L. Philadelphicum is a North American species with the leaves usually in distinct whorls and orange-red flowers spotted with purple. It is near L. bulbiferum, but the stems are never cottony and the perianth-segments are distinctly clawed. L. medeoloides is a Japanese species with whorled leaves and small reddish-yellow spotted flowers. L. Catesbaei, syn. L. spectabile of Salisbury, and L. Carolinianum of Catesby, not of Michaux, is a tender North American species remarkable for the long slender claw of the perianth-segments. Flowers orange-red spotted with purple.

10. L. bulbiferum. - Under this we include several forms, all characterised by having scattered linear-lanceolate leaves, commonly bulbiliferous in their axils, and few erect flowers with distinctly clawed spreading not recurved perianth-segments. The true L. bulbiferum has cottony stems, bulbili-ferous leaves, and reddish-yellow flowers. The sub-species croceum (fig. 249), Orange Lily, differs in the upper leaves being destitute of bulblets, and the flowers of a more decided orange-colour, never scarlet or crimson. Both of these are European forms. L. Davuricum, syn. L. spectabile of Link, and L. Thunbergianum, are Asiatic forms. The latter is from Japan and common in gardens, and is distinguished by its broader foliage and larger scarcely spotted flowers. Besides the above extreme forms there is a host of intermediate varieties in cul-tivation differing chiefly in 1 he size and colouring of the flowers : vitellinum, auran-tiacum, hamiatochroum, atromaculatum, atrosan-guineum, and venustum, are some of them.

Fig. 249. Lilium bulbiferum, var. croceum. (1/4 nat. size.)

Fig. 249. Lilium bulbiferum, var. croceum. (1/4 nat. size.)

L. pulchellum is an elegant dwarf species from Eastern Siberia with glabrous linear leaves and very small bright scarlet slightly spotted flowers. L. con-color, including L.Sinicum, is a Chinese species with pubescent lanceolate leaves and small bright red and yellow faintly spotted flowers. L. lancifolium has small white flowers less than an inch long. It is a native of Japan, and has never been in cultivation in this country. 11. L. Martagon. - This is another of the common old species. Stem 2 or 3 feet high, more or less pubescent, and often streaked with purple. Leaves mostly in regular whorls of 6 to 9, larjceolate-spathulate, lower ones from 3 to 5 inches long. Flowers in a loose raceme, drooping, purplish-red copiously spotted with black, or rarely white. Perianth-segments recurved from the base, the pubescent tips almost touching the pedicel. Stamens widely spreading; pollen reddish. A native of Central and Southern Europe and Western Asia. X. maculatum is a native of North-eastern Asia and North-western America. It is a glabrous plant with bright red flowers remarkable for the short style.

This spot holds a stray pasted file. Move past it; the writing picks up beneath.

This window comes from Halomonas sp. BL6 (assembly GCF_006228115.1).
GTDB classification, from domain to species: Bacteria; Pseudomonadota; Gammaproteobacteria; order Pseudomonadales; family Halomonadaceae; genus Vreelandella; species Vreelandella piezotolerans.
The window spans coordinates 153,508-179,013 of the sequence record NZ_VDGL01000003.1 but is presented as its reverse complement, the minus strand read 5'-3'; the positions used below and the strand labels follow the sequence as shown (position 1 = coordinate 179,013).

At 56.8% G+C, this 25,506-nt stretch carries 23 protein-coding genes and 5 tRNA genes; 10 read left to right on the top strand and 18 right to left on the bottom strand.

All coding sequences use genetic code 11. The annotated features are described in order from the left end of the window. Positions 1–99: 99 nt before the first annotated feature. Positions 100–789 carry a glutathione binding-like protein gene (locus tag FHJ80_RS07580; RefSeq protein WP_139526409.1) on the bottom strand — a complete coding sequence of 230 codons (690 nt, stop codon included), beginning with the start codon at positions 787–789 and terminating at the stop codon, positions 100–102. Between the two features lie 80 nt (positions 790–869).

12. L. Canadense. - Stem l 1/2 to 3 feet high. Leaves mostly whorled, 2 to 4 inches long, lanceolate, acute, glabrous. Flowers about 4 to 6, sub-umbellate on long drooping pedicels. Perianth-segments lanceolate, acute, about 1 1/2 inch long, spreading but not reflexed. The flowers vary from bright red to pale yellow, and are more or less copiously spotted with purple-brown. L. parviflorum is a variety in which the perianth-segments are reflexed. L. Humboldtii is a taller-growing form with much larger orange-yellow carmine-spotted racemose flowers. L. Wdlkeri and L. Hartwegii are also referred here by Mr. Baker, as is also L. superbum, a magnificent plant 4 to 6 feet high with more numerous longer leaves and larger flowers with very much reflexed segments. L. Carolinianum, Michaux (L. au-tiimndle of Loddiges), is- intermediate between the last and the typical L. Canadense.

13. L. monadelphum. - Stem about 3 to 5 feet high, glabrous or slightly pubescent. Leaves scattered, numerous, 5- to 7-nerved, linear-lanceolate, the lower ones 3 to 4 inches long. Flowers pale yellow spotted with carmine; segments of the perianth reflexed from above the middle. Filaments connate at the base. L. Szovitsianum, syn. L. Colchicum, is very near this, and associated with it by Mr. Baker, but the filaments are quite free, and it is said to flower two months earlier than L. monadelphum. Both forms are from the Caucasus and quite hardy in this country.